Death Of 2 Snails???? Ammonia?

Discussion in 'Snails' started by AmunetDeVawn, Aug 20, 2019.

  1. AmunetDeVawn

    AmunetDeVawnValued MemberMember

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    My nitrite levels are very high. What are the best ways to bring it back down. I’ve been doing daily 25-50% water changes and treating the water and intermittent feeding sessions only being every 2 days. If I do a black out could that help? What will help lower this without completely redoing my tank?
     
  2. Asomeone

    AsomeoneValued MemberMember

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    So my first thing would be if you are experiencing death/loss/high levels...whats causing this. If youre doing constant water changes of that quantity I would suspect either a heavily overstocked tank, an ammonia/nitrate/nitrite source in the tank, or the same things in your source water. I dont think a blackout will help since thats normally to cull algae issues not reduce levels. Did you cycle your tank? What is the filtration situation? Stocking? Current levels? Test kit type?
     
  3. OP
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    AmunetDeVawn

    AmunetDeVawnValued MemberMember

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    I have been doing water changes daily since my nitrite levels went up so only the past 3 days. I have 5 snails in a ten gallon tank and 1 male Betta. The snails who are possibly deceased have been separated into a container i h ave not seen them move. The only 2 that we’re possibly deceased were Nerite snails. My guess was left over food in the tank caused a nitrite spike. My mystery and Betta seem okay. My water is treated before put into the tank even though there are no harsh chemicals in the water , I treat to be Precautious. I’ve used ammonia clear once as well since the ammonia spike as well as water changes. It’s very slowly going down. Any other ideas?
     
  4. Momgoose56

    Momgoose56Fishlore VIPMember

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    Your tank probably wasn't cycled. It takes 4 to 6 weeks to fully cycle a tank so that there are no ammonia/nitrite spikes. If you have dead snails in the tank, their rotting bodies will make it worse. I recommend that you thoroughly vacuum your tank and find all youe snails, remove the dead ones and continue to do consecutive big water changes to get your nitrite/ammonia levels down to less than 1 ppm total (ammonia + nitrite). Get some Seachem Prime and start adding that to your tank (according to the directions) to protect your fish. We can help you cycle your tank with a fish in it in a way that will help protect your fish from those toxins while it's cycling. In the mean time, here's some information you need to know about the nitrogen cycle and what your tank is going through. Aquarium Nitrogen Cycle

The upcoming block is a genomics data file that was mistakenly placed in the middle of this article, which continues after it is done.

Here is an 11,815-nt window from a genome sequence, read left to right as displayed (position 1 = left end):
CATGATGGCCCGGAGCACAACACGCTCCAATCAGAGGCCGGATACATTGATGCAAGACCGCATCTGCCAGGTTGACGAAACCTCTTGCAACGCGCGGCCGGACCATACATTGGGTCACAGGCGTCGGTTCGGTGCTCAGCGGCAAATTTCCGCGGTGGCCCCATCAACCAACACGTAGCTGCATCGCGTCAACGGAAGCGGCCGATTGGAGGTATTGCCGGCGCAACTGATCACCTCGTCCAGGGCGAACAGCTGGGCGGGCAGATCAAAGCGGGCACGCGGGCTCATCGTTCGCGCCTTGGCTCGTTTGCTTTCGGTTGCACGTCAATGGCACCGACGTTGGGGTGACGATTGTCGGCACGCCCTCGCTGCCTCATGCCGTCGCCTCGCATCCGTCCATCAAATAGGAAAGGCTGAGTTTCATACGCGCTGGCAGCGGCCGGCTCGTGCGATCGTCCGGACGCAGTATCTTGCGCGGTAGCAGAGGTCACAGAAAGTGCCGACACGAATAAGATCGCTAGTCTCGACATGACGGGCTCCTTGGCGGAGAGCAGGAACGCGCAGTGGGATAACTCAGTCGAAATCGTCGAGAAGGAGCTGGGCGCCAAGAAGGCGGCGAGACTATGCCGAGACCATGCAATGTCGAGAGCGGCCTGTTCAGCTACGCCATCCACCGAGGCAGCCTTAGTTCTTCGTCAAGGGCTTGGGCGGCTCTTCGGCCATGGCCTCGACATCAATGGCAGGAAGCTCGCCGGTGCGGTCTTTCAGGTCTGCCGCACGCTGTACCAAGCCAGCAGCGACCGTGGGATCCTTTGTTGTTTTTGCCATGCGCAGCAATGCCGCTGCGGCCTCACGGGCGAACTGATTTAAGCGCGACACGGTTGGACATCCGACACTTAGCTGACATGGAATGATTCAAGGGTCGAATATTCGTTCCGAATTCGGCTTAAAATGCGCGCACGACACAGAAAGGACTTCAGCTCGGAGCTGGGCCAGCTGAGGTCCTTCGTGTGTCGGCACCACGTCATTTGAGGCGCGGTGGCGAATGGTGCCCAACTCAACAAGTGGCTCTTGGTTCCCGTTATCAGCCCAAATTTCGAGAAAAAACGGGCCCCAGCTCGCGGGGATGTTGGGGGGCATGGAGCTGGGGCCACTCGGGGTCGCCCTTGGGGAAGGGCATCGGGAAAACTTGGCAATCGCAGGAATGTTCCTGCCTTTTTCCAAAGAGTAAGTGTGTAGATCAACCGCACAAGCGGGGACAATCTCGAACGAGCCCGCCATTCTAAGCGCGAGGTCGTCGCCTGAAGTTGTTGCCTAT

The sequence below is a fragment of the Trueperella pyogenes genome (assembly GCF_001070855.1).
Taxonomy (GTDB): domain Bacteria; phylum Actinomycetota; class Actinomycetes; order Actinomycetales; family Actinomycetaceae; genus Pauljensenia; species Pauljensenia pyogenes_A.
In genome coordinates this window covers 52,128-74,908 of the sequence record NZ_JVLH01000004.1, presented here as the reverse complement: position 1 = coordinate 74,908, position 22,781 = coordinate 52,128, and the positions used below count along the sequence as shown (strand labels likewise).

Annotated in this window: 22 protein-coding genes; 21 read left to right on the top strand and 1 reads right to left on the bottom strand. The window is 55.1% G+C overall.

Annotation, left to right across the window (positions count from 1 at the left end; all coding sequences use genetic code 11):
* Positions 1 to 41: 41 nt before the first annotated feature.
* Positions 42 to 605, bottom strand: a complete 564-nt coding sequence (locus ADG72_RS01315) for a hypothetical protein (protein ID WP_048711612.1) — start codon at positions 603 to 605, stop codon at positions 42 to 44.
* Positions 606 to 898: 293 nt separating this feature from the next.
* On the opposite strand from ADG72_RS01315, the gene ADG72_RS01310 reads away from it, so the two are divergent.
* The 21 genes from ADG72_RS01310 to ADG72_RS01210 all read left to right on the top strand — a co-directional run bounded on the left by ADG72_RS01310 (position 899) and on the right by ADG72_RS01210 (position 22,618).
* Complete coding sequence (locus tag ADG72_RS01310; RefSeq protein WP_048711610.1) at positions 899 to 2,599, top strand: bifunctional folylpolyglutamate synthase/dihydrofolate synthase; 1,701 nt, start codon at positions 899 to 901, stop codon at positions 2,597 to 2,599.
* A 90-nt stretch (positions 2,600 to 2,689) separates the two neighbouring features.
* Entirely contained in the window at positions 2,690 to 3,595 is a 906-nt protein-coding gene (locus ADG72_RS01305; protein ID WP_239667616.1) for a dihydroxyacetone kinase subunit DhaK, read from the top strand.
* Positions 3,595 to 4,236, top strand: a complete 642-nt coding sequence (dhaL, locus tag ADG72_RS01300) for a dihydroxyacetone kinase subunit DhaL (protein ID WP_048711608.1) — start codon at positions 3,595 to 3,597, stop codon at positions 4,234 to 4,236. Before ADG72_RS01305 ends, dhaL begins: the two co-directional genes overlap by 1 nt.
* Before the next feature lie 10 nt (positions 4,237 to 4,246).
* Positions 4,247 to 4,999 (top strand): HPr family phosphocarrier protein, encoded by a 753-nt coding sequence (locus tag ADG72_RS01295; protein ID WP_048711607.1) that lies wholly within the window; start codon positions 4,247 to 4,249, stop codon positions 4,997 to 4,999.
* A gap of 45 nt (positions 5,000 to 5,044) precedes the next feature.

5. Asomeone

    AsomeoneValued MemberMember

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    +15 on
     
  6. OP
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    AmunetDeVawn

    AmunetDeVawnValued MemberMember

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    What is the seachem supposed to do the label says it is a water conditioner which I already have.
     
  7. Asomeone

    AsomeoneValued MemberMember

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    What is the wording on the bottle?
     
  8. OP
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    AmunetDeVawn

    AmunetDeVawnValued MemberMember

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    This is what I’m looking at
     

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  9. Asomeone

    AsomeoneValued MemberMember

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    Okay so you nailed down prime...yep thats what @Momgoose56 was referring to for the water conditioner. I would follow his instructions and try to get the tank cycled.
     
  10. OP
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    AmunetDeVawn

    AmunetDeVawnValued MemberMember

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    How do I do so? Could you break this down into steps for me and recommend what I need to get this done.
     
  11. Asomeone

    AsomeoneValued MemberMember

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  12. Momgoose56

    Momgoose56Fishlore VIPMember

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    It dechlorinates plus it temporarily converts ammonia and nitrites to a form that is harmless to fish.

    That lists 3 other products that do the same thing as Prime.

    Start by doing what I said above. Get dead snails out of the tank, get combined total of ammonia (NH3) and nitrites (NO2) to less than 1 ppm, and treat with Prime. You'll need to test ammonia and nitrites every other day and do water changes to keep the levels at less than 1ppm, treat the entire volume of the tank with Prime every 48 hours and treat any replacement water with Prime. That is essentially what you will be doing for the next 4-6 weeks to get the tank cycled. You are growing nitrifying bacteria in the tank that break down ammonia and nitrites to nitrates. Ultimately, the goal is to grow enough bacteria in the substrate and filter media in the tank that your NH3 and NO4 remain at 0. What is your pH, ammonia, nitrite and nitrate levels right now? What test kit are you using?
     
    Last edited by a moderator: Aug 21, 2019
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